7. The method of claim 1 wherein the sequences represent objects having multi-dimensional features including one of temporal and spatial-temporal data.
8. The method of claim 2, further comprising a genetic method for clustering classified segments, comprising the steps of:
said segmenting step including the step of generating a seed segmentation, wherein the seed segmentation represents an initial constellation of a cluster centroid;
generating multiple perturbations of the seed segmentation by adding a randomly generated vector having an increased magnitude to each cluster centroid;
said step of classifying sequence segments is performed for each perturbation;
evaluating the clusters, classified for said each perturbation; and
selecting the perturbation having an optimal clustering performance.
9. The method of claim 8, wherein said evaluating step includes the step of comparing a gain in clustering performance with a predetermined threshold; and terminating said step of generating multiple perturbations when the gain does not exceed the threshold.
10. The method of claim 2, wherein said classifying step includes the step of generating labels corresponding to a clustering vocabulary, said method further comprising the step of executing a query using the clustering vocabulary against the sequence segments stored in the memory.
11. The method of claim 1 wherein said generating step comprises the step of first generating a dominant projection for maximizing a capture of different characteristics of the sequences.
12. The method of claim 1, for detecting a similarity between a template sequence corresponding to a query and at least one sequence segment stored in the memory, comprising the steps of:
generating representations selected from the group consisting of one or more of multiple resolutions and projections, of the template sequence;
segmenting the template sequence at a plurality of said one or more of multiple resolutions and projections, wherein each template sequence segment has uniform features; and
selecting and retrieving the sequence segment stored in the memory having similar causality relationships as a template sequence segment.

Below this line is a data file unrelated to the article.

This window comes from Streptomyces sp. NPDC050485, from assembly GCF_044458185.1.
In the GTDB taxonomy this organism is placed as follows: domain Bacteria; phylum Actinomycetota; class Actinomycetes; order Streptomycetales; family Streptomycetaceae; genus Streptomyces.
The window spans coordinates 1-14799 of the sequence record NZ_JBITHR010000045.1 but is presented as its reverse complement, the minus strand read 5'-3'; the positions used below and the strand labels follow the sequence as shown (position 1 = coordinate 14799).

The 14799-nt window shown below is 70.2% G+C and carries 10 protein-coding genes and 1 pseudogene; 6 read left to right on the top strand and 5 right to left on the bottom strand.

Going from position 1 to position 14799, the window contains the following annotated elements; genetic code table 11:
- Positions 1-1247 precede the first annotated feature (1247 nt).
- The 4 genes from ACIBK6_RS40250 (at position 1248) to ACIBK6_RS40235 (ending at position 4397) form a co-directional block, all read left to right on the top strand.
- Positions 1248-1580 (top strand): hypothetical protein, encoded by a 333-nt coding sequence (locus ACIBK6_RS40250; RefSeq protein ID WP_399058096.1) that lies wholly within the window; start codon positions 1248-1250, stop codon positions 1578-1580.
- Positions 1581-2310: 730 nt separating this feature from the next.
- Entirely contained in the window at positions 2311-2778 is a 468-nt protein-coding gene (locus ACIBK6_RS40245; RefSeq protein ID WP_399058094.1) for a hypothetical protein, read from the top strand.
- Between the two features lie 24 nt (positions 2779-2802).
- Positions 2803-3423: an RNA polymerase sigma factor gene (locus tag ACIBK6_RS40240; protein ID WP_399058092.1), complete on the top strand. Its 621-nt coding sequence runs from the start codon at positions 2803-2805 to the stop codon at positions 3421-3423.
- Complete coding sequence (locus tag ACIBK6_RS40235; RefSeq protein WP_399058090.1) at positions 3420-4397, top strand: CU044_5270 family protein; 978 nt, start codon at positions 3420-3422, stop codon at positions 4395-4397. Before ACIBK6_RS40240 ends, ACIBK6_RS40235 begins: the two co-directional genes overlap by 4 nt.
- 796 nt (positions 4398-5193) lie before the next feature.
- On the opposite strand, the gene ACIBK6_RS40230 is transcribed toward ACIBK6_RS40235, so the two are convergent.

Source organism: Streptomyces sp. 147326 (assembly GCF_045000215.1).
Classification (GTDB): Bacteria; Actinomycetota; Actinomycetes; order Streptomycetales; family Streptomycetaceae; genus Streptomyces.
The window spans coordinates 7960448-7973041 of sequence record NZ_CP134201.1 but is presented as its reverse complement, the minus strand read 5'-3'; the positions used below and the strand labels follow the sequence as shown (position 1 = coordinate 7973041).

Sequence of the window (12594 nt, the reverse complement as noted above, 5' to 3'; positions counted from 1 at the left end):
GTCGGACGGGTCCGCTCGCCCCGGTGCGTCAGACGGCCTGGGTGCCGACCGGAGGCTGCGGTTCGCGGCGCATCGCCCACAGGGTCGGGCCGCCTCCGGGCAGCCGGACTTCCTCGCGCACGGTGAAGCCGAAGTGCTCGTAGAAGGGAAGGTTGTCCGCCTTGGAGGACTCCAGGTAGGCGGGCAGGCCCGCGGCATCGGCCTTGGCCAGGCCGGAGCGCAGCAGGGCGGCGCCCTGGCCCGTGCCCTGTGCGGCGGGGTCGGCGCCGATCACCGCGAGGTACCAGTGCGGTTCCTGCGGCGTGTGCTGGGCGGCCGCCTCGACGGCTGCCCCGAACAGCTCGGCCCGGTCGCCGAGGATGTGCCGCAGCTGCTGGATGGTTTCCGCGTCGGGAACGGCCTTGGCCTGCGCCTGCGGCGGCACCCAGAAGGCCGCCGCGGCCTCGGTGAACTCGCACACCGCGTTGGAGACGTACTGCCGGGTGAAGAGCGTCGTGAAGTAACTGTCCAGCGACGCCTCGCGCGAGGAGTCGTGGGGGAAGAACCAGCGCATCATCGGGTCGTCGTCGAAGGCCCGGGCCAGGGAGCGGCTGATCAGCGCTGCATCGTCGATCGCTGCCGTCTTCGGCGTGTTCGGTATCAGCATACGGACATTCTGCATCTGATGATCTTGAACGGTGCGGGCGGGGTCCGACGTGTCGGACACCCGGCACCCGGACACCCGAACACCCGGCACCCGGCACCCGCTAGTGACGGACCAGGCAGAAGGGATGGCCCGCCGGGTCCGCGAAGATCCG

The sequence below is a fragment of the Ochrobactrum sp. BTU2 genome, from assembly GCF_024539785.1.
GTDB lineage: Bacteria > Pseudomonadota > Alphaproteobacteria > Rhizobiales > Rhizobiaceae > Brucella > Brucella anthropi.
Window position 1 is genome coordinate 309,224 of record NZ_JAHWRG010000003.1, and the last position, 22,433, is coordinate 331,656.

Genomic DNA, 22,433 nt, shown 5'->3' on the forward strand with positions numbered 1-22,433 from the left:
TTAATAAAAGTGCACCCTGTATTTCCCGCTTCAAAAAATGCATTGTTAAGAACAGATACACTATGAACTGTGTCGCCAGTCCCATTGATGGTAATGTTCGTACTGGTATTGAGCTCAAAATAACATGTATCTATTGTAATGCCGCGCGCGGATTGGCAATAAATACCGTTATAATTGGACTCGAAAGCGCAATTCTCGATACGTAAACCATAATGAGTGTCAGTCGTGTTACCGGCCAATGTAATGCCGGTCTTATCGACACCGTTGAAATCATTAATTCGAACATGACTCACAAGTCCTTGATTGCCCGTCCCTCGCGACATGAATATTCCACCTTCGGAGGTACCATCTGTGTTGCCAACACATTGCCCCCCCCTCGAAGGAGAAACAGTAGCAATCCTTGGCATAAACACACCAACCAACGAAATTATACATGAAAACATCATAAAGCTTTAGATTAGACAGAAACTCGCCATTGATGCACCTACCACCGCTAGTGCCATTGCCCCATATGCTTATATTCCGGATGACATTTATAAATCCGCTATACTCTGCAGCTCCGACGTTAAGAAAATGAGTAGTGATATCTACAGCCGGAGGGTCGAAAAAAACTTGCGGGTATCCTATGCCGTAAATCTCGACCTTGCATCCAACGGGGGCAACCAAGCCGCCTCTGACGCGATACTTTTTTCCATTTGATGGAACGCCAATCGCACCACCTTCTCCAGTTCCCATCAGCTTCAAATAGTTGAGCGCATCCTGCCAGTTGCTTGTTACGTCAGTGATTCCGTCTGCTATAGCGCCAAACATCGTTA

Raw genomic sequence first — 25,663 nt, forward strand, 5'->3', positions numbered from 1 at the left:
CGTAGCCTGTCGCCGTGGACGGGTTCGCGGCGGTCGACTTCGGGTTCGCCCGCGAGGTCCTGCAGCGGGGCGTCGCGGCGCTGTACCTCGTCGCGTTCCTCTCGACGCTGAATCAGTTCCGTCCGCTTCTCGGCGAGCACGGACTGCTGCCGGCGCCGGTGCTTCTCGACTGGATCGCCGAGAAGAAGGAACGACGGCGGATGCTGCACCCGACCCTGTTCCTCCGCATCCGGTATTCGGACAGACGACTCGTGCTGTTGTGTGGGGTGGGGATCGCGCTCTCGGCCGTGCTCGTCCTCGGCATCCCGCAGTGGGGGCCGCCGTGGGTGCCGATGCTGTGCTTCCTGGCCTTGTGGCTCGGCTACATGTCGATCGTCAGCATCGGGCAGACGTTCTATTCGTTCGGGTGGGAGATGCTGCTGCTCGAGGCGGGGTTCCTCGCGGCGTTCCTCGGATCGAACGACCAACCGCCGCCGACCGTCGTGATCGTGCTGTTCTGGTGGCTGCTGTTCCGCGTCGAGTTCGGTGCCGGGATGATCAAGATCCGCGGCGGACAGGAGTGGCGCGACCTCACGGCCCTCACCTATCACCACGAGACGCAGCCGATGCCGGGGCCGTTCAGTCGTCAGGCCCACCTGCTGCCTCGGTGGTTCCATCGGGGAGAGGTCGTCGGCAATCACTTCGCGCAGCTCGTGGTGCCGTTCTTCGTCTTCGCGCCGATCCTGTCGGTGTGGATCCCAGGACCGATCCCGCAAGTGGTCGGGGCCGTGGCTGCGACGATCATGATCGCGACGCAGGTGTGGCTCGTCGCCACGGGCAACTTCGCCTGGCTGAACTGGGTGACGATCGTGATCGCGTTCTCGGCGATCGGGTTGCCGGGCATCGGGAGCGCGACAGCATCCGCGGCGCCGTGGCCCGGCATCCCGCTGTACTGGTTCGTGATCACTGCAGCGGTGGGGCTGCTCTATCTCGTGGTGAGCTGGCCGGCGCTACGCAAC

13. The method of claim 12 wherein said selecting step comprises the steps of:
progressively searching from a lowest resolution level to a highest resolution level; and,
filtering by combining higher resolution search results only which match lower level resolution search results.
14. A computer database comprising the classified sequences generated by the method of claim 1.
15. A method of detecting a similarity between a query sequence and one or more data sequences stored in a database, wherein the data sequences have been segmented at one or more of multiple resolutions and projections, the method comprising the steps of:
generating representations selected from the group consisting of one or more of multiple resolutions and projections, of the query sequence;
segmenting the query sequence into a series of high-level objects, wherein each query sequence segment has uniform features;
progressively searching the database and retrieving a data sequence segment stored in the memory having similar causality relationships as a query sequence segment; and
combining matching segments and scoring combined sequences.
16. The method of claim 15 wherein said searching step comprises searching at increasingly higher resolutions only when a match is found at one of a previous resolution and projection.
17. The method of claim 15, wherein said searching step comprises searching at increasingly higher resolutions; and said combining step comprises the step of combining match results at said increasingly higher resolutions.